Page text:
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  • Rebecca

You can't just 'get over it' (in my opinion)

Throughout my training I was told to be authentic, genuine and only where appropriate reveal something about your self. To add to this my grounding in being Person Centred gives you the client control in the room to provide the material necessary for growth and change. However, there is one thing that I cannot help but bring in and share a perspective on. The phrase 'get over it' is something I feel is so flippantly thrown in when people aren't available to understand what is going on for you. I ban the use of this phrase in the room for this reason as it. I offer instead to move forward, as one does not simply get over it!

A lot of the work i do with clients has an underpinning of a loss, being it of someone, some thing or a part of themselves. Grief and loss are incredibly difficult and complex to overcome, being laden in the ways in which the relationship impacts your life. This is why it is frustrating when we feel the need to diminish the feelings that are very live to fit in with an expected time frame in which we need to 'get over it'. In my therapy space I assure you that there is never a pressure on moving forward rapidly, I work within your world to provide insight into where you are in the journey and how to navigate effective ways of coping to endure and survive these feelings. One of the main functions of grief is grounded in change and how you adjust to this. I often use the theory that Kubler-Ross provides on the stages of grief of denial, anger, bargaining, depression and acceptance. I do stress that it is not a linear process and not everyone goes through the stages but the feelings associated at stages once looked at can provide insight into areas that may be difficult to navigate.

Denial is often seen as a defense mechanism, serving to protect us from harm, but in this you can often lock away the feelings which ultimately lead to difficulty. I use the image of a volcano to describe what happens when we stop our feelings from 'spilling out'. Imagine a volcano, free to move around, the lava being our emotions flowing around. When we start shutting those feelings out, creating a cap on the volcano they build and build, finding other ways to escape into the world. Emotions carry such a huge amount of power both mentally but physically as well. It can be helpful to look at the mechanisms that our emotions play in the symptoms you are going through. Anxiety for example is sometimes a thinking pattern surrounded often by assuming the worst possible outcome which is paired with physical symptoms such as nausea and heart palpitations. When we are faced with a phrase such as 'get over it' there can be this need to diminish how we feel and lock it away, leaving your emotions stuck and unresolved. Counselling can relieve those emotions and enable you to see how letting them come to the surface is something you can survive and more importantly move forward with.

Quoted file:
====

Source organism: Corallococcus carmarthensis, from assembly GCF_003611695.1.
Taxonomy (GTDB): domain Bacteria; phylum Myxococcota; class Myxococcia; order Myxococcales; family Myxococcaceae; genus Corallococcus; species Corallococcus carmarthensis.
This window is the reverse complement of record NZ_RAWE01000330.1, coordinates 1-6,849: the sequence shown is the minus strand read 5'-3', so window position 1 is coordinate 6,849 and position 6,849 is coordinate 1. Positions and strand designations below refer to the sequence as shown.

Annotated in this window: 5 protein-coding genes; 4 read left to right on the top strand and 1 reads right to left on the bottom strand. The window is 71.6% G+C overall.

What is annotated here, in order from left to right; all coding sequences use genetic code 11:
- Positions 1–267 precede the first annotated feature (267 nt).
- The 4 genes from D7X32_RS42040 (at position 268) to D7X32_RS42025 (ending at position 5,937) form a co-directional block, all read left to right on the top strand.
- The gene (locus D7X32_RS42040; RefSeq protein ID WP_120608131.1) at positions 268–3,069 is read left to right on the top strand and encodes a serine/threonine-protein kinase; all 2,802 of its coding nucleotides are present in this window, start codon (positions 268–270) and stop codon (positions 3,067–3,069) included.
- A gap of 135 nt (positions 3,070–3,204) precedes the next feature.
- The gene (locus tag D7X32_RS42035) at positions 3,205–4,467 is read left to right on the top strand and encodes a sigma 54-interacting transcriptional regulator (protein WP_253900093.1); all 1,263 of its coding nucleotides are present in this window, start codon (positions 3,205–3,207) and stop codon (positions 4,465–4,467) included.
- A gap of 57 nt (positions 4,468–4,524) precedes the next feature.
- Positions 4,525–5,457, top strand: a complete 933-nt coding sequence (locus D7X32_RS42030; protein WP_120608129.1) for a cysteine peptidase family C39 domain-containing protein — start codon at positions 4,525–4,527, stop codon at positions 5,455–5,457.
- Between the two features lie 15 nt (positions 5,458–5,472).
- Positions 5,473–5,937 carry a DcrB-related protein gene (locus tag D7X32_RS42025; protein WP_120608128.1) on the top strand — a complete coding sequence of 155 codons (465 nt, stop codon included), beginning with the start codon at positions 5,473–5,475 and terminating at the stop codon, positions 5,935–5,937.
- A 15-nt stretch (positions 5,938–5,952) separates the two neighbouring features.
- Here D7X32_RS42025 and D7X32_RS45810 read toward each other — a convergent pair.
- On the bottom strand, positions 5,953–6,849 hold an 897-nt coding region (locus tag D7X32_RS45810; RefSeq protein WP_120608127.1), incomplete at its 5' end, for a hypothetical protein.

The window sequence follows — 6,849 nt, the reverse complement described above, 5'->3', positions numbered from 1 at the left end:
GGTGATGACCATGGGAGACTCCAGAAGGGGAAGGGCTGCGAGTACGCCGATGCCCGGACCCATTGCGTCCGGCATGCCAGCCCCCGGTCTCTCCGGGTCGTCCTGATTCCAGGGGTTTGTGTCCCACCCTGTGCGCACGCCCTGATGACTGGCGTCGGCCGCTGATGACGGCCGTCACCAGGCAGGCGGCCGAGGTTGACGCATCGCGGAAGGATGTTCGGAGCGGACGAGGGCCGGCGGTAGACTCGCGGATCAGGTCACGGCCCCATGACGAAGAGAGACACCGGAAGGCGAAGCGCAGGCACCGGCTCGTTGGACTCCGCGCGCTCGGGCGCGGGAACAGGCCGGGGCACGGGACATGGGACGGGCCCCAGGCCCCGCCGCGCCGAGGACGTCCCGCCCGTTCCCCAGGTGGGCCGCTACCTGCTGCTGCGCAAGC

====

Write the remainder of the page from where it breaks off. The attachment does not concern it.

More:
Denial is just one of the areas that are explored in grief if this is what is relevant for the situation you are in, but can you see the impact a phrase 'get over it' can have? It can forge a path to not allowing someone to fully acknowledge what is going on for them and allow them to come to a resolve in their own way and in their own time. There is a cliche that time is a great healer, which is true, so why do we feel the need to rush a process that bears such a huge impact on many of us?

Change is hard, scary and unpredictable but in my therapy space you can cease back control and navigate what is going on for you free from judgement or criticism to help you move forward.

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